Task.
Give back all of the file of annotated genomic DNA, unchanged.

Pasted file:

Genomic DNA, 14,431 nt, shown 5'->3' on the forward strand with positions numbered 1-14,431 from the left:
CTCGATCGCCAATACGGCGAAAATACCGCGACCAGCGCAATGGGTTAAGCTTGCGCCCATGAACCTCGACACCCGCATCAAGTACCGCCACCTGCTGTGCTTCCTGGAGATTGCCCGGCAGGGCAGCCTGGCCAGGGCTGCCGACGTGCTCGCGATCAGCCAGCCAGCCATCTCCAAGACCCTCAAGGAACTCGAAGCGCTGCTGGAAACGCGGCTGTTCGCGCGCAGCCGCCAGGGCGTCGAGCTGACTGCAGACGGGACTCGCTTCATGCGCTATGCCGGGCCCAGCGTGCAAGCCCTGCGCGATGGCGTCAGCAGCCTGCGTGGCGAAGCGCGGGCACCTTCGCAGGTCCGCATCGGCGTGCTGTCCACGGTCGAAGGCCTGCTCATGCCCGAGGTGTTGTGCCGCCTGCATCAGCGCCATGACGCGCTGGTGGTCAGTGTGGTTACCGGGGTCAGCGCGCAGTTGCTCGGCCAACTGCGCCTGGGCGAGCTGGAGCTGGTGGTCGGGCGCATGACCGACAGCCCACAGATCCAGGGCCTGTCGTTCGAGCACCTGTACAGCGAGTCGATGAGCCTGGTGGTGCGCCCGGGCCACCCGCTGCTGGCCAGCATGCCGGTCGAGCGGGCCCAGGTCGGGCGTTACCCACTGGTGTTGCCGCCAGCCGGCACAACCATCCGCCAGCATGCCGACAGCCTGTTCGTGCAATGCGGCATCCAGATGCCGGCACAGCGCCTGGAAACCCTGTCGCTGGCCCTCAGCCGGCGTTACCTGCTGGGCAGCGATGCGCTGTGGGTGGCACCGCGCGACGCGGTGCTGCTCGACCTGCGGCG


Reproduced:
Genomic DNA, 14,431 nt, shown 5'->3' on the forward strand with positions numbered 1-14,431 from the left:
CTCGATCGCCAATACGGCGAAAATACCGCGACCAGCGCAATGGGTTAAGCTTGCGCCCATGAACCTCGACACCCGCATCAAGTACCGCCACCTGCTGTGCTTCCTGGAGATTGCCCGGCAGGGCAGCCTGGCCAGGGCTGCCGACGTGCTCGCGATCAGCCAGCCAGCCATCTCCAAGACCCTCAAGGAACTCGAAGCGCTGCTGGAAACGCGGCTGTTCGCGCGCAGCCGCCAGGGCGTCGAGCTGACTGCAGACGGGACTCGCTTCATGCGCTATGCCGGGCCCAGCGTGCAAGCCCTGCGCGATGGCGTCAGCAGCCTGCGTGGCGAAGCGCGGGCACCTTCGCAGGTCCGCATCGGCGTGCTGTCCACGGTCGAAGGCCTGCTCATGCCCGAGGTGTTGTGCCGCCTGCATCAGCGCCATGACGCGCTGGTGGTCAGTGTGGTTACCGGGGTCAGCGCGCAGTTGCTCGGCCAACTGCGCCTGGGCGAGCTGGAGCTGGTGGTCGGGCGCATGACCGACAGCCCACAGATCCAGGGCCTGTCGTTCGAGCACCTGTACAGCGAGTCGATGAGCCTGGTGGTGCGCCCGGGCCACCCGCTGCTGGCCAGCATGCCGGTCGAGCGGGCCCAGGTCGGGCGTTACCCACTGGTGTTGCCGCCAGCCGGCACAACCATCCGCCAGCATGCCGACAGCCTGTTCGTGCAATGCGGCATCCAGATGCCGGCACAGCGCCTGGAAACCCTGTCGCTGGCCCTCAGCCGGCGTTACCTGCTGGGCAGCGATGCGCTGTGGGTGGCACCGCGCGACGCGGTGCTGCTCGACCTGCGGCG